To our friends, clients and colleagues in local and regional government, local and higher education, and the nonprofit sector, welcome to our latest Monday Message from the Public Law Group at McDonald Hopkins. In today’s email, assembled by attorneys Amy Wojnarwsky and Kevin Butler, you’ll find insights into areas of law we’re watching on your behalf.
In today’s edition:
- Portions of latest version of state budget bill threaten municipalities, other political subdivisions
- Bill would allow retirement plans to use ESG investments
- Upcoming MH events and webinars
Portions of latest version of state budget bill threaten municipalities, other political subdivisions
Of primary importance to Ohio’s political subdivisions is H.B. 110, the state operating budget bill that’s now been voted out of the Senate with changes to the House version. The measure, which has been sent to conference committee for negotiation among the House, Senate and governor’s office before its end-of-month due date, contains several provisions that affect public entities. In its Senate-backed form, the measure preserves the Local Government Fund formula on which cities and villages rely, but it also features the following items of concern to political subdivisions:
- It would permit employees who’ve been turned into temporary telecommuters during the pandemic to request municipal income tax refunds from their employer cities for any amounts paid into those employers since March 2020 – all despite heavy pressure from the Ohio Municipal League and Ohio’s mayors and city managers against this and similar bills that, if passed, would deal a significant financial blow to some of the state’s largest centers of employment.
- It would sunset on July 1 the ability for public entities that must follow the Open Meetings Act to conduct virtual deliberations. The House version of the budget bill would’ve extended virtual public meetings until the end of 2021, and a separate bill (H.B. 43) that would make remote meetings a permanent part of the code is stalled in its House committee.
- It would create a preemption forbidding political subdivisions from creating their own broadband infrastructure in an effort to protect the market share of incumbent internet service providers.
- It would make permanent the temporary measure, enacted last year, that prohibits home-rule counties, limited home-rule townships and municipalities from imposing a tax or fee on “auxiliary containers” – plastic and paper bags, Styrofoam cups, plastic straws and cardboard containers. Then and now, the state legislation directly responds to Cuyahoga County’s countywide retail plastic bag ban, which was to have taken effect on January 1, 2021, but was delayed based on the temporary statewide preemption.
Because the budget bill must be in the governor’s hands by June 30, negotiations will move quickly over the next two weeks. We’ll provide updates here.
Bill would allow retirement plans to use ESG investments
Democrats in the U.S. Senate and House introduced a bill last month that would amend ERISA to make clear that retirement plans may consider environmental, social and governance factors in their investment decisions and that ESG investments are permitted as qualified default investment alternatives in ERISA-covered plans. If enacted, the proposed law would effectively give ESG criteria equal status for investment decision-makers in default retirement investment funds.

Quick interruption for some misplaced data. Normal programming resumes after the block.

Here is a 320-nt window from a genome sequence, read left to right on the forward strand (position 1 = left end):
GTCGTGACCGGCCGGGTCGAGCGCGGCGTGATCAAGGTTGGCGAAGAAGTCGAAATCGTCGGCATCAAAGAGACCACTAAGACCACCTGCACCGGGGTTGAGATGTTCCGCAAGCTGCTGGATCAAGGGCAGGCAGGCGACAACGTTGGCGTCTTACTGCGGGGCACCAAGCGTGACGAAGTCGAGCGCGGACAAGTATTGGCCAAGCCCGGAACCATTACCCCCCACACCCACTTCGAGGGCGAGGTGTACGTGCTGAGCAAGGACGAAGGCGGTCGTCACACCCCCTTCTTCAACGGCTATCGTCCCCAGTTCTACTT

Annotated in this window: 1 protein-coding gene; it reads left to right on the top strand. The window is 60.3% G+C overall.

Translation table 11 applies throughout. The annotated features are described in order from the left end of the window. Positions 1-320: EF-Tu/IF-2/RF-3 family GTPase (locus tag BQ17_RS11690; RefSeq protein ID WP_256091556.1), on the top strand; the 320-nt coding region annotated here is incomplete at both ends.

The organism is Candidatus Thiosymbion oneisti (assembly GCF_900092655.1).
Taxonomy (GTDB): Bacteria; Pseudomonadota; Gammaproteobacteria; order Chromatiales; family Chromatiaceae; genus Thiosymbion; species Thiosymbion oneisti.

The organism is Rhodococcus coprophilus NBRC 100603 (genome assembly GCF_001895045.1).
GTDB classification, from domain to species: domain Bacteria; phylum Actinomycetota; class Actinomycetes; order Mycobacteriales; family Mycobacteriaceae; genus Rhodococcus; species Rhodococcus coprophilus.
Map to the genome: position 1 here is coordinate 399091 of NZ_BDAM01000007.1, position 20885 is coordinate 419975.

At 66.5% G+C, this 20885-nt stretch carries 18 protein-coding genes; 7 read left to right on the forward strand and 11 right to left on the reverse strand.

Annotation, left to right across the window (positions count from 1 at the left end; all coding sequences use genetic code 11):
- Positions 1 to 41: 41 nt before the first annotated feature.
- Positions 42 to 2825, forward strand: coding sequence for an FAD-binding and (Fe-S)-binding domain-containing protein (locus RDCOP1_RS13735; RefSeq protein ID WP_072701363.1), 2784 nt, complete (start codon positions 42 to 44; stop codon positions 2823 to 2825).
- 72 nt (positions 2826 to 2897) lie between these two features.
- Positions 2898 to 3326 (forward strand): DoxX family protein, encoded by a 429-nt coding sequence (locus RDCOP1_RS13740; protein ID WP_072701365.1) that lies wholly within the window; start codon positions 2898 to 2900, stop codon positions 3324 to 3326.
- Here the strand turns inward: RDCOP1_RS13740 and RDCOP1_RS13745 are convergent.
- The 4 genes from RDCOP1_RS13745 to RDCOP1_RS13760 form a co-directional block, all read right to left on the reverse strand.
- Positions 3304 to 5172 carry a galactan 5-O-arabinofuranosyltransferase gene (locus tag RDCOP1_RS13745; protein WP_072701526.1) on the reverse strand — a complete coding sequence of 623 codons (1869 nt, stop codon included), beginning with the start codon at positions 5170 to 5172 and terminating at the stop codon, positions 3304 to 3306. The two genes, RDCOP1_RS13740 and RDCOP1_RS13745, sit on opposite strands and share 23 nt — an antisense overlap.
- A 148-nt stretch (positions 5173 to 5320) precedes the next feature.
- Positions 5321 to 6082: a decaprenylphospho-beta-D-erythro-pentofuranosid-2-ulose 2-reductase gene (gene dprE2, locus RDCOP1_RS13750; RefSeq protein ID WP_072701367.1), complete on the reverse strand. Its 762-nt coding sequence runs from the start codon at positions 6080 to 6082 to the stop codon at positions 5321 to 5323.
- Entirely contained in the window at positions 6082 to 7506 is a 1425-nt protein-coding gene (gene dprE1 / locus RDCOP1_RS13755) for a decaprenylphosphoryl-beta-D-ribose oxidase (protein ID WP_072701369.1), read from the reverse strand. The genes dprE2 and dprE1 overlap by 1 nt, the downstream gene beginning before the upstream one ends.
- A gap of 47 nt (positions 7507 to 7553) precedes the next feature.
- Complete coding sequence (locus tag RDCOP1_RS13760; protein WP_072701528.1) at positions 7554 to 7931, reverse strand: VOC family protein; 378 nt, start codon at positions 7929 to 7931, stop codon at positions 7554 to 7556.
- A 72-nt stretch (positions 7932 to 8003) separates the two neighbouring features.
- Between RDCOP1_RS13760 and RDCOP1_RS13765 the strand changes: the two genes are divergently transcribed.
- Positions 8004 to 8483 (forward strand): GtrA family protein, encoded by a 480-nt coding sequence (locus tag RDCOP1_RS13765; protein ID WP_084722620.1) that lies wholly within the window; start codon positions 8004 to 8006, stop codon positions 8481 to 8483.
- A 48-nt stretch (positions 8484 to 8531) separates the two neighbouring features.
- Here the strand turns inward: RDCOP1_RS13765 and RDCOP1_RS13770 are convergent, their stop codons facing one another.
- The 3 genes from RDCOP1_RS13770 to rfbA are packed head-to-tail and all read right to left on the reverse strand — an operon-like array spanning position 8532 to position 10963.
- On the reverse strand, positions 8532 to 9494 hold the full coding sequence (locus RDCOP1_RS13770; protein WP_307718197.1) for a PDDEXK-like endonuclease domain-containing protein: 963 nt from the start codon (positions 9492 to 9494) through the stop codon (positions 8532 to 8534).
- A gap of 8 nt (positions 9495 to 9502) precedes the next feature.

The sponsors of the Financial Factors in Selecting Retirement Plan Investment Act point to the growing interest in ESG investing and the need for Congress to provide legal certainty as to retirement plan fiduciaries’ ability to invest in ESG funds. If enacted, this bill would reverse the Trump administration’s controversial rule that severely limited investors’ ability to consider ESG criteria in most retirement investing and thus effectively prevented ESG investments from being included in such portfolios.
Within the firm’s Social Corproate Governance and Impact Investing practice, which is allied with our Public Law group, we’re monitoring the progress of this bill and other relevant legislation, and we’ll continue to update you here. Please feel free to reach out to our colleagues John Wirtshafter and Amy Wojnarwsky for more information.
Upcoming MH events and webinars
You’re always welcome to sign up for upcoming online, free McDonald Hopkins events targeted to those across a broad array of industries that may appeal to you.
On June 24, for example, members of the firm’s Business and Intellectual Property practices continue their IP Plus series of webinars by leading a roundtable discussion with two company founders on the role innovation played as they launched their companies and continues to play today. Register here.
Missed the second installment of our Public Law in Practice seminar series? Not to worry: Replay the hourlong June 9 webinar here, where you’ll hear from our Public Law colleagues Mike Wise and Amanda Gordon. They helmed an expert panel on the unique financial benefits and efficiencies created by forming special improvement districts to curb shoreline erosion – a tool we’ve deployed successfully along the lakefront that’s now poised to move to inland waterways if the state budget bill passes in its current form. It’s worth a viewing for anyone dealing with erosion issues in municipalities and townships along Ohio’s lakes, rivers and streams.
Feel free to contact any member of the McDonald Hopkins Public Law team if you have questions or need assistance on any of the matters we’ve covered above or with your legal needs in general.
Teresa Metcalf Beasley
Chair, Public Law